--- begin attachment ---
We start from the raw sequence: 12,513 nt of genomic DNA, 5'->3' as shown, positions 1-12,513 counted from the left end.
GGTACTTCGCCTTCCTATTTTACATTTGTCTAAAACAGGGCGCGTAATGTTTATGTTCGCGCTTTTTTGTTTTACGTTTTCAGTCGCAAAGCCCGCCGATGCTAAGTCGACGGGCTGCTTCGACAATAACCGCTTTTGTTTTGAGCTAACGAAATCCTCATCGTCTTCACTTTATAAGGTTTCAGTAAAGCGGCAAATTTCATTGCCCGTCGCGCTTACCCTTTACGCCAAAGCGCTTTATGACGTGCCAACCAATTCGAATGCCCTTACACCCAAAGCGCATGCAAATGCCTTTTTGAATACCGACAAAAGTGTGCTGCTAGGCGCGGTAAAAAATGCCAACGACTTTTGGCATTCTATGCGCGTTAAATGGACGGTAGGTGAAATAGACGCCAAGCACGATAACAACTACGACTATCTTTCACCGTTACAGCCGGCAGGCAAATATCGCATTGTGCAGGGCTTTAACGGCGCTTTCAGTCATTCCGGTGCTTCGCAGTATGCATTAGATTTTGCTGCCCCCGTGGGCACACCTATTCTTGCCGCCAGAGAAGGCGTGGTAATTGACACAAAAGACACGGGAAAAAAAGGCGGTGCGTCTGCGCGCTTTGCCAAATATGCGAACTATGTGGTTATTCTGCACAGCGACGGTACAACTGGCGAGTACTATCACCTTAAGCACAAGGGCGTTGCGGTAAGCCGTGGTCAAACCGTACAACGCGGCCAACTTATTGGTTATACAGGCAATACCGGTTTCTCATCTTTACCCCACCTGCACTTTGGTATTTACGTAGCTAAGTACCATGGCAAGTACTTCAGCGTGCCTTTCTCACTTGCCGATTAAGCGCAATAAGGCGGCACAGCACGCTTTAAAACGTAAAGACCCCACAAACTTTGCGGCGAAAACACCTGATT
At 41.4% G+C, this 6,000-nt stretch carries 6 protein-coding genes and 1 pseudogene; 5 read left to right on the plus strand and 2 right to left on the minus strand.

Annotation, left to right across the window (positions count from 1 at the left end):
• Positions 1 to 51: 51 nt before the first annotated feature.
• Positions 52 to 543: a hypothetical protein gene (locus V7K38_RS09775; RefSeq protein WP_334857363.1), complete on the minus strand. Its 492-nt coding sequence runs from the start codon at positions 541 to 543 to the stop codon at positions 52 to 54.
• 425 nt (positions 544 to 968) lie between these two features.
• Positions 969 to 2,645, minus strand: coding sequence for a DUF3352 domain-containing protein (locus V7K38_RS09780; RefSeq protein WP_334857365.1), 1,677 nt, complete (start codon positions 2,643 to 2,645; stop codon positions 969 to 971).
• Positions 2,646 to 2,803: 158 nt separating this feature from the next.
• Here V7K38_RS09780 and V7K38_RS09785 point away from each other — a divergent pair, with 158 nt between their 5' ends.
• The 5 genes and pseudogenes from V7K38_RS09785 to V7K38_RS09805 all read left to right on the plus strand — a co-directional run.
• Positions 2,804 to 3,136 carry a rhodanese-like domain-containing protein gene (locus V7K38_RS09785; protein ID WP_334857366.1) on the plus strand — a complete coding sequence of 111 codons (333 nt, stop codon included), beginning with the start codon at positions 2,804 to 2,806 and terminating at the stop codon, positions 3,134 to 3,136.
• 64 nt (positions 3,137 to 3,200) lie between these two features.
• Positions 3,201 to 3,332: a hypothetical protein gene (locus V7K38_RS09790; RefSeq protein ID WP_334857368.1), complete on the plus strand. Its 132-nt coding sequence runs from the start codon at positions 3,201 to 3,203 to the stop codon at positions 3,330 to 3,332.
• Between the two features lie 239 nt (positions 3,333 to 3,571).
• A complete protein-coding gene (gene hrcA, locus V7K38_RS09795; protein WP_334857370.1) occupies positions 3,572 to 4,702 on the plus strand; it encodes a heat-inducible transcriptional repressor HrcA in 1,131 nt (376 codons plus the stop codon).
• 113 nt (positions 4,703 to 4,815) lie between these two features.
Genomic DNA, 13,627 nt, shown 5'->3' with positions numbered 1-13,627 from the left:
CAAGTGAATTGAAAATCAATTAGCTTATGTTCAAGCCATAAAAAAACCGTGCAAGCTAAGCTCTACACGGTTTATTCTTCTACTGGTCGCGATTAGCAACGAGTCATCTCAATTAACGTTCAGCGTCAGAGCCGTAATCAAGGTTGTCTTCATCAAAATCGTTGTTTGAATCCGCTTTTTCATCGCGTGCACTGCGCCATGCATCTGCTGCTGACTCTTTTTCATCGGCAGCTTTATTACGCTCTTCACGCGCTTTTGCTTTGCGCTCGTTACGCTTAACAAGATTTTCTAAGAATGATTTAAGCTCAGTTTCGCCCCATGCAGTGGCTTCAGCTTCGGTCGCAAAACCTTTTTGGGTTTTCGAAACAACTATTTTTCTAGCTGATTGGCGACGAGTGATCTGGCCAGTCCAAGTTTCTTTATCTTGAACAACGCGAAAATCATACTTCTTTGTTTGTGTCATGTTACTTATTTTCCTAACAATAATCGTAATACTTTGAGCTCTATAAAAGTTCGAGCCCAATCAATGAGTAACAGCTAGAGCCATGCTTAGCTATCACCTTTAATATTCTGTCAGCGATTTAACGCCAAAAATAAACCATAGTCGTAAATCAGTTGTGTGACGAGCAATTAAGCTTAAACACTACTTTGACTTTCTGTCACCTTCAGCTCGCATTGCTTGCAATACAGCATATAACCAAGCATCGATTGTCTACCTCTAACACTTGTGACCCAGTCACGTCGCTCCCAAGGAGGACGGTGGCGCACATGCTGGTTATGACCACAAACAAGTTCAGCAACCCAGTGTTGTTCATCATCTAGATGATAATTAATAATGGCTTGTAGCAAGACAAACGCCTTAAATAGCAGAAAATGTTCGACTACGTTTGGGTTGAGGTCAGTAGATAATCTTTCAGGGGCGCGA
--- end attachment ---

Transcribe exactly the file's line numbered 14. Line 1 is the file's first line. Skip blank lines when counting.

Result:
• Positions 3,201 to 3,332: a hypothetical protein gene (locus V7K38_RS09790; RefSeq protein ID WP_334857368.1), complete on the plus strand. Its 132-nt coding sequence runs from the start codon at positions 3,201 to 3,203 to the stop codon at positions 3,330 to 3,332.